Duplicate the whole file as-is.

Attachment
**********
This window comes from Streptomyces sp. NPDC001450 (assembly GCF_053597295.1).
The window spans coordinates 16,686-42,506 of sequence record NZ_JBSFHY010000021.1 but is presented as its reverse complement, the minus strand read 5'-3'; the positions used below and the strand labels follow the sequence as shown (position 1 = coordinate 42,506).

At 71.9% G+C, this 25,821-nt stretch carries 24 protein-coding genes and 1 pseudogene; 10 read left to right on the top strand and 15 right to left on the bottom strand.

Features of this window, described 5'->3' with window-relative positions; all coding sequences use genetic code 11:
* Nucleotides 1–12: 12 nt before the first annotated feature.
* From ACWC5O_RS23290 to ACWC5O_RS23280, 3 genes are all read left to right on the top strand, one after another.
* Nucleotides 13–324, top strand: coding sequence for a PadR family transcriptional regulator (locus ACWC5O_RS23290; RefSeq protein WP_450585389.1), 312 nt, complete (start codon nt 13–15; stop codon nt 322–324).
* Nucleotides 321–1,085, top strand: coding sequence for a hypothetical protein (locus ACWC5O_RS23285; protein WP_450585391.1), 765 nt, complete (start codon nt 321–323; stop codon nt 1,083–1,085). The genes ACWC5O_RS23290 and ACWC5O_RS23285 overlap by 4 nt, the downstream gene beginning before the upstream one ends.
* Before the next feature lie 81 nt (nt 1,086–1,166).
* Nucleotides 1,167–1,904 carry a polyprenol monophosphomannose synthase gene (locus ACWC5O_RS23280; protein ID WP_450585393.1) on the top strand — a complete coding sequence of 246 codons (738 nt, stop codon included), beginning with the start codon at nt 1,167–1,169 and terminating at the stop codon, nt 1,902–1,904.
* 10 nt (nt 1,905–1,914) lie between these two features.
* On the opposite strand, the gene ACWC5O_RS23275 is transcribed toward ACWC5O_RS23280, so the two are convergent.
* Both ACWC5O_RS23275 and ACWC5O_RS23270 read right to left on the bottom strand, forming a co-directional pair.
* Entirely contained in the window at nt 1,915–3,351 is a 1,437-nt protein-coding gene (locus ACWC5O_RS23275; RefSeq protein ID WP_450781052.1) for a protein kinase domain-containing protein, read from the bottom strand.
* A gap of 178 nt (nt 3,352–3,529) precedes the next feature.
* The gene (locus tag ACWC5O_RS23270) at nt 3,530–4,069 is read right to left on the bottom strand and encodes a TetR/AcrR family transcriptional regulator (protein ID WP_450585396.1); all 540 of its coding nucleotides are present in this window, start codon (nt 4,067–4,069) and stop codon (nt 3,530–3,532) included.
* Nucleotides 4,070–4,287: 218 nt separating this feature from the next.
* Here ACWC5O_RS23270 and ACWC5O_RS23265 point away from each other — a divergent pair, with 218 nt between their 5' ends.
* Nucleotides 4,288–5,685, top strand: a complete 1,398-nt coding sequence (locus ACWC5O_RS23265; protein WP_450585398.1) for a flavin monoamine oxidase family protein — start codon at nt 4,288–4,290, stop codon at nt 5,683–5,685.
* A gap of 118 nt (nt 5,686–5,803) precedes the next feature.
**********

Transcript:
This window comes from Streptomyces sp. NPDC001450 (assembly GCF_053597295.1).
The window spans coordinates 16,686-42,506 of sequence record NZ_JBSFHY010000021.1 but is presented as its reverse complement, the minus strand read 5'-3'; the positions used below and the strand labels follow the sequence as shown (position 1 = coordinate 42,506).

At 71.9% G+C, this 25,821-nt stretch carries 24 protein-coding genes and 1 pseudogene; 10 read left to right on the top strand and 15 right to left on the bottom strand.

Features of this window, described 5'->3' with window-relative positions; all coding sequences use genetic code 11:
* Nucleotides 1–12: 12 nt before the first annotated feature.
* From ACWC5O_RS23290 to ACWC5O_RS23280, 3 genes are all read left to right on the top strand, one after another.
* Nucleotides 13–324, top strand: coding sequence for a PadR family transcriptional regulator (locus ACWC5O_RS23290; RefSeq protein WP_450585389.1), 312 nt, complete (start codon nt 13–15; stop codon nt 322–324).
* Nucleotides 321–1,085, top strand: coding sequence for a hypothetical protein (locus ACWC5O_RS23285; protein WP_450585391.1), 765 nt, complete (start codon nt 321–323; stop codon nt 1,083–1,085). The genes ACWC5O_RS23290 and ACWC5O_RS23285 overlap by 4 nt, the downstream gene beginning before the upstream one ends.
* Before the next feature lie 81 nt (nt 1,086–1,166).
* Nucleotides 1,167–1,904 carry a polyprenol monophosphomannose synthase gene (locus ACWC5O_RS23280; protein ID WP_450585393.1) on the top strand — a complete coding sequence of 246 codons (738 nt, stop codon included), beginning with the start codon at nt 1,167–1,169 and terminating at the stop codon, nt 1,902–1,904.
* 10 nt (nt 1,905–1,914) lie between these two features.
* On the opposite strand, the gene ACWC5O_RS23275 is transcribed toward ACWC5O_RS23280, so the two are convergent.
* Both ACWC5O_RS23275 and ACWC5O_RS23270 read right to left on the bottom strand, forming a co-directional pair.
* Entirely contained in the window at nt 1,915–3,351 is a 1,437-nt protein-coding gene (locus ACWC5O_RS23275; RefSeq protein ID WP_450781052.1) for a protein kinase domain-containing protein, read from the bottom strand.
* A gap of 178 nt (nt 3,352–3,529) precedes the next feature.
* The gene (locus tag ACWC5O_RS23270) at nt 3,530–4,069 is read right to left on the bottom strand and encodes a TetR/AcrR family transcriptional regulator (protein ID WP_450585396.1); all 540 of its coding nucleotides are present in this window, start codon (nt 4,067–4,069) and stop codon (nt 3,530–3,532) included.
* Nucleotides 4,070–4,287: 218 nt separating this feature from the next.
* Here ACWC5O_RS23270 and ACWC5O_RS23265 point away from each other — a divergent pair, with 218 nt between their 5' ends.
* Nucleotides 4,288–5,685, top strand: a complete 1,398-nt coding sequence (locus ACWC5O_RS23265; protein WP_450585398.1) for a flavin monoamine oxidase family protein — start codon at nt 4,288–4,290, stop codon at nt 5,683–5,685.
* A gap of 118 nt (nt 5,686–5,803) precedes the next feature.